With his tender and fatherly heart, Francis wants pastors to approach these imperfect situations with an eye to what is good in them and with a loving proposal for conversion. Francis repeats John Paul II’s doctrine regarding the law of gradualness (and not the gradualness of the law) by suggesting that pastors help individuals and couples by encountering them in their present situation, with compassion trying to understand and to help them to understand and to discern, to accompany them on their path of conversion by helping them to strive for the highest ideal while encouraging them every step of the way.

The pope distinguishes such an approach from the method of simply pronouncing the objective standard and throwing it at the wounded as a kind of stone of condemnation. Instead, the good shepherd helps the individual achieve an understanding of the truth of his situation in accord with his well-formed conscience.

This chapter’s treatment of subjectivity, conscience, and the internal forum will surely cause controversy within the Church, because, even though the pope asserts that his pastoral approach of mercy is meant to implement traditional teaching, some will continue to try to use it, as they did during the Synod, to create false claims of exceptions to the indissolubility of marriage and the universal condemnation of adultery. Nothing here justifies the pretence to, for instance, authorizing the reception of the sacraments without any purpose of amendment or to dissolve the marital bond in the internal forum.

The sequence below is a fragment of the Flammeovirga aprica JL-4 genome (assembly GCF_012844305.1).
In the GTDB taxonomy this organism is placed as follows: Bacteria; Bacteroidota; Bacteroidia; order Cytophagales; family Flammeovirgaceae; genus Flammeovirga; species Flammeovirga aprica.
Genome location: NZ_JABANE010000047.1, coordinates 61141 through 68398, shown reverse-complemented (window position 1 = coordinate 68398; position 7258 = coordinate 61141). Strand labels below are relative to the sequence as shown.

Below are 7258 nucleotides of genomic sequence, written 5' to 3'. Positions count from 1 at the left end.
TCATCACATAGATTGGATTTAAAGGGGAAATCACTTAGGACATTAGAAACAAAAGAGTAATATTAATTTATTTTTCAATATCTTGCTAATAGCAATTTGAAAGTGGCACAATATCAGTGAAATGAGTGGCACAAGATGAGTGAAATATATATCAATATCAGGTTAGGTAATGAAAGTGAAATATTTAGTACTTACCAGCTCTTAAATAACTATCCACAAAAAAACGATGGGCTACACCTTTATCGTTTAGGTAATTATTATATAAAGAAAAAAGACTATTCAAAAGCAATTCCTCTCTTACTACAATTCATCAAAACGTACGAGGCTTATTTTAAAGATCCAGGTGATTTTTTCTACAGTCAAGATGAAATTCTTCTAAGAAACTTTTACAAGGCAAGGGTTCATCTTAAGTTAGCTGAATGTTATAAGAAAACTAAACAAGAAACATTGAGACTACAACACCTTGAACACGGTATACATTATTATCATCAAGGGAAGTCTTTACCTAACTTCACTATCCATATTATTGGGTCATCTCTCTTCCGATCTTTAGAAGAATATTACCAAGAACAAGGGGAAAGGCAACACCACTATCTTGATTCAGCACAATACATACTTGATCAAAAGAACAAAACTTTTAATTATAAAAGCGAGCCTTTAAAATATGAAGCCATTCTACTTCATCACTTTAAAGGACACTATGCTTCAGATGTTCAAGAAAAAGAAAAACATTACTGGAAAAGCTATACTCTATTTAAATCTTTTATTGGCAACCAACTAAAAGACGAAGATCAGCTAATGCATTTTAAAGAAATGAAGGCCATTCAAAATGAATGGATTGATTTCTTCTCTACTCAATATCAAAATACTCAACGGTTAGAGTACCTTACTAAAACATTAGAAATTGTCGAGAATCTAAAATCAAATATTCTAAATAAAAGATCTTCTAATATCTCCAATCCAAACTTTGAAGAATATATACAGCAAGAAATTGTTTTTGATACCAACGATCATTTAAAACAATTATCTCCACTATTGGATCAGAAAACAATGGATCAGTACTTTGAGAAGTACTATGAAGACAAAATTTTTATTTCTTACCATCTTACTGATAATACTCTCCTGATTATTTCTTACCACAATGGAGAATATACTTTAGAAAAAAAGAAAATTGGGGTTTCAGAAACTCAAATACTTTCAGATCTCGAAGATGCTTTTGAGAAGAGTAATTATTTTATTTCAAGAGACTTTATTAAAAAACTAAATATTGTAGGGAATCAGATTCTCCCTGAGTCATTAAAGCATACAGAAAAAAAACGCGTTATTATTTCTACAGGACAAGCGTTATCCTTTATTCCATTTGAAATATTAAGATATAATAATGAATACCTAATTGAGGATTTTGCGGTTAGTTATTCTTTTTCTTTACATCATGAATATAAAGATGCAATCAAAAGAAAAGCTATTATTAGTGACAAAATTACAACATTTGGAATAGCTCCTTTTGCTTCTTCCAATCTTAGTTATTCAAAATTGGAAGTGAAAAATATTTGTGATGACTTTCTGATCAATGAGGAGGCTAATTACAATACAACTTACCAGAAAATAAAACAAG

7. The Holy Family as a model
While closely following Pope Paul VI, Vatican Council II, and John Paul II, Francis explains how the mystery of the Incarnation made manifest in the Holy Family serves as a model and illumination for all families. God himself grew up in a family. In the person of Jesus Christ, God made man, he was raised by human parents. “In the Incarnation, he assumes human love, purifies it and brings it to fulfilment. By his Spirit, he gives spouses the capacity to live that love, permeating every part of their lives of faith, hope and charity” (n. 67).

A quotation that Francis draws from Benedict XVI encapsulates the core of the challenge for families offered by The Joy of Love: “marriage based on an exclusive and definitive love becomes an icon of the relationship between God and his people, and vice versa. God’s way of loving becomes the measure of human love” (n. 70, from Deus Caritas Est, n. 11).